Data services are mission-critical for organizations. The slightest of service interruptions can cost some businesses hundreds of thousands of dollars. Work with your service providers to make certain you have the right level of availability, security and network visibility for effective performance monitoring. Another option is to explore the advantages of service delivery provisioning or a fully-managed network service.
Your resolution: To ensure that end-to-end SLAs are put in place to incentivize service assurance. If you have a fully managed network, expect service transparency through 24/7 customer portals, as well as quality service and support from local experts that are stationed around the globe.
Goal No. 5: To improve user productivity
IT departments are constantly being challenged to introduce new solutions to bolster productivity from a variety of service providers that need to be monitored and managed across multiple regions and time zones. On average, an IT department is required to run and support between 20 to 100 applications on their networks, adding four to five additional applications per year to drive productivity-not a small undertaking.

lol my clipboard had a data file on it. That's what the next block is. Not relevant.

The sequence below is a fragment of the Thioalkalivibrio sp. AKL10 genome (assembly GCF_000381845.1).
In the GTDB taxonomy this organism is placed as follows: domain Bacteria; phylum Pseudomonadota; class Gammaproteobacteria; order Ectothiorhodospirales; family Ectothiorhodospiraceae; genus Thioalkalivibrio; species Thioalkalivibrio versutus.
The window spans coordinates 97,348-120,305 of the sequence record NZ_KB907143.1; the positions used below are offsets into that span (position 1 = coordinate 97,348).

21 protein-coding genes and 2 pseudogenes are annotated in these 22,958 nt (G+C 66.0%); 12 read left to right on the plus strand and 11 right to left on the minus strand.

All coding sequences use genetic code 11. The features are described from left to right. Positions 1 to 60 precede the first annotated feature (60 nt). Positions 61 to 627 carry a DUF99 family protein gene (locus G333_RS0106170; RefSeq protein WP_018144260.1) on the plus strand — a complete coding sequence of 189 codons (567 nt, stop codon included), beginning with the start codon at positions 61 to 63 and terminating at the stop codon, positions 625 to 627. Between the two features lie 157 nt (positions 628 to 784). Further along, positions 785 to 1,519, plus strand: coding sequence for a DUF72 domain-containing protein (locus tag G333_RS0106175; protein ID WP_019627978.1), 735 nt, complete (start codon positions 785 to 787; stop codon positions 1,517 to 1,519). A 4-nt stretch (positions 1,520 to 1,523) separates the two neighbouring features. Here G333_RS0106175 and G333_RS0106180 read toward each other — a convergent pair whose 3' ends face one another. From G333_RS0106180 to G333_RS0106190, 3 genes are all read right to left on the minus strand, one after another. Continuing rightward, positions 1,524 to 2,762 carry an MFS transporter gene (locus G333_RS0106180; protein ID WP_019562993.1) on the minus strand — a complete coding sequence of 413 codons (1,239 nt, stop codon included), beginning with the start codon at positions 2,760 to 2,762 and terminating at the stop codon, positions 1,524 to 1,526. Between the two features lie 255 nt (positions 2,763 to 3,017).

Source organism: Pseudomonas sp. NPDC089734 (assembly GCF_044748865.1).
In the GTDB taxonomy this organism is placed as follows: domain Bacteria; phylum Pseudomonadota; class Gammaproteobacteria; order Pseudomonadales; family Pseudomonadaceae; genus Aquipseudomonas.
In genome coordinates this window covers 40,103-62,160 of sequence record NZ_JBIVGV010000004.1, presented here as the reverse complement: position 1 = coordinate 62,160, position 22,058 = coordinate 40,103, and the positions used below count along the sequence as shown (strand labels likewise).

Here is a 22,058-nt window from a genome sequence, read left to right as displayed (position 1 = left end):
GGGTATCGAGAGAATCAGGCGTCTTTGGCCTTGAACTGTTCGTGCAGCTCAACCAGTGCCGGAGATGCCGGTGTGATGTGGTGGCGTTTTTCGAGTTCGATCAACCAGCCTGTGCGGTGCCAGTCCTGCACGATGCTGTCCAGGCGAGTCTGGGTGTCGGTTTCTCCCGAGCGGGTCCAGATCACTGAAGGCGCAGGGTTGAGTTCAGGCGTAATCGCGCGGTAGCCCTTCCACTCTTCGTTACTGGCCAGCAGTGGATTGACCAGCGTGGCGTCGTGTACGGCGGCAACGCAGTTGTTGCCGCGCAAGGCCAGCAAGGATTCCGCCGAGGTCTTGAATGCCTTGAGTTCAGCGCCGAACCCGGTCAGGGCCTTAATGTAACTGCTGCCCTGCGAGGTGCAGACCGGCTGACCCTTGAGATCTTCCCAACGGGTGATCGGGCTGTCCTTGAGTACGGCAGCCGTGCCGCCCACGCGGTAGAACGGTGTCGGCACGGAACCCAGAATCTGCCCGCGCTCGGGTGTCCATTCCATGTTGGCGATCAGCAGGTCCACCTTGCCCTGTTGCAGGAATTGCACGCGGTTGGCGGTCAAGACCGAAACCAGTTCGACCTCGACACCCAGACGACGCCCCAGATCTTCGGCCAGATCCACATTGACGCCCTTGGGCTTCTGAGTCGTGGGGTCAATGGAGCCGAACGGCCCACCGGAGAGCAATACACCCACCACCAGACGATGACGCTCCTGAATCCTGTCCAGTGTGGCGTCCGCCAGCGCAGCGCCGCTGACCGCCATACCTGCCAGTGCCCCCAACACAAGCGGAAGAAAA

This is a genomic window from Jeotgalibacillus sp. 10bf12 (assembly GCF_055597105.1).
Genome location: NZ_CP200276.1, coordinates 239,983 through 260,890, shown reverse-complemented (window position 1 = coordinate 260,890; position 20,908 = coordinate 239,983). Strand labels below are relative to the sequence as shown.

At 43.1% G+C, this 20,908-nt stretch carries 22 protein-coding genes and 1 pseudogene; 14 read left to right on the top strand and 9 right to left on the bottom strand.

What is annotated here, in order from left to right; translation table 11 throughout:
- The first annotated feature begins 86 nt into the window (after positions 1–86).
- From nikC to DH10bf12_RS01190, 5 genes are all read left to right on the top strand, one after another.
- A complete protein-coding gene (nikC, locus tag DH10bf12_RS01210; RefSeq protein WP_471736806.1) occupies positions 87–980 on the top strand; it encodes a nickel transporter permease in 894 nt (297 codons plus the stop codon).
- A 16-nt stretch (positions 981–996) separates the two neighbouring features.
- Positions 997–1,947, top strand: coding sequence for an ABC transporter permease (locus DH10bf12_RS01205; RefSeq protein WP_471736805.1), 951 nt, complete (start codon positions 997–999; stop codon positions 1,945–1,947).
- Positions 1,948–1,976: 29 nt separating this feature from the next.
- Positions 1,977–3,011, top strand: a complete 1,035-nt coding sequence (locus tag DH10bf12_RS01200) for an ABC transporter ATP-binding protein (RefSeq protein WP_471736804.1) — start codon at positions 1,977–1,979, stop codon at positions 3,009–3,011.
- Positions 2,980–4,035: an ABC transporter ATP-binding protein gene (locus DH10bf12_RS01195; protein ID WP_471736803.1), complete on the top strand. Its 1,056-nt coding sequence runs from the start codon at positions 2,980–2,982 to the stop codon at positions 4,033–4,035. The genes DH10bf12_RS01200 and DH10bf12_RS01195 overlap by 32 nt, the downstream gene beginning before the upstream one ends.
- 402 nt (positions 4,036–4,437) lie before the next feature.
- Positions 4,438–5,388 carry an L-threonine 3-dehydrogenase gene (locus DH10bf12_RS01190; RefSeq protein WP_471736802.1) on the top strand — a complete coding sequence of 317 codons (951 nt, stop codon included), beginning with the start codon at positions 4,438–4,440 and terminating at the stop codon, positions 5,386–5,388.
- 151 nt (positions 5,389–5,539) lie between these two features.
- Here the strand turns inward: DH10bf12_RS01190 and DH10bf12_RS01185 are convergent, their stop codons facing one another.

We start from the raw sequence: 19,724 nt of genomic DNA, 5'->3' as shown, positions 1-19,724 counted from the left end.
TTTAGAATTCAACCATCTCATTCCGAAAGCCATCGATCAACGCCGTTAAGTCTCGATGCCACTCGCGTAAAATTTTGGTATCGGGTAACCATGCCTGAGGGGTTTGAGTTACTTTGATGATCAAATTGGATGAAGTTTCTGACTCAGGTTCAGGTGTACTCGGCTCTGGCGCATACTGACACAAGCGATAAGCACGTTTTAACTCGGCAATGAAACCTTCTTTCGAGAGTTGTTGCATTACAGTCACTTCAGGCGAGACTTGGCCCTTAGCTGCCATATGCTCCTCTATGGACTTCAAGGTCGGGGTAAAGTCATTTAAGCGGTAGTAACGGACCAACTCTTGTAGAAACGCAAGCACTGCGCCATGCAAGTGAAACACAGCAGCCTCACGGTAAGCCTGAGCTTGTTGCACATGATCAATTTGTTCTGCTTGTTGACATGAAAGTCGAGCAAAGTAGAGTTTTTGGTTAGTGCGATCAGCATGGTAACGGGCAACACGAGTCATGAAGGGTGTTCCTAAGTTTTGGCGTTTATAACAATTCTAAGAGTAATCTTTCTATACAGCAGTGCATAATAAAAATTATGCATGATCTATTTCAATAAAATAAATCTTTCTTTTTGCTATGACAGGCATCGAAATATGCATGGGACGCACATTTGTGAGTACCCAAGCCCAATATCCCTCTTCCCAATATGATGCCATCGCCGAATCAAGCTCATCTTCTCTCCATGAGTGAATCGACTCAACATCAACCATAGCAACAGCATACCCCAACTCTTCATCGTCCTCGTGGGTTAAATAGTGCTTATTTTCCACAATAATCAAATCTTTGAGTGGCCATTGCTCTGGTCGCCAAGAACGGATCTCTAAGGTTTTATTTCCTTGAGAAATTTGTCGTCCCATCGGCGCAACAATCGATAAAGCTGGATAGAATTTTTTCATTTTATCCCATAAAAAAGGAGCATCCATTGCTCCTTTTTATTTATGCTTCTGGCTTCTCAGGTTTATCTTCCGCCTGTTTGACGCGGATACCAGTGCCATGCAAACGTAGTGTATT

Your resolution: To work with the business to identify the applications (along with the bandwidth and latency requirements) that will most likely drive productivity and collaboration across the organization. Equally important is to buy only what you need (usage-based billing); don’t be forced to purchase large-bandwidth intervals unless dictated by your needs. Avoid being inundated with superfluous and bandwidth-intensive applications that won’t significantly impact the bottom line.
Ted Raffetto is President of the Americas region of Reliance Globalcom. Ted has over 30 years of experience in the telecommunications industry. Prior to leading the Americas region of Reliance Globalcom, Ted spent more than 20 years serving in a number of executive management positions at Verizon (formerly Bell Atlantic), including CEO of the data solutions group, group president of business services, and president of global accounts. Most recently, Ted was a member of Vanco’s board of directors and served as chairman from 2001 until 2003. Ted was CEO of Vanco U.S. from 2003 to 2005, after which he returned to a primary board position in 2006. Ted holds a Bachelor’s degree in Government and Law from Lafayette College and a Master’s degree in Marketing from Monmouth University. Ted also attended executive management and leadership programs at Wharton. He can be reached at firstname.lastname@example.org.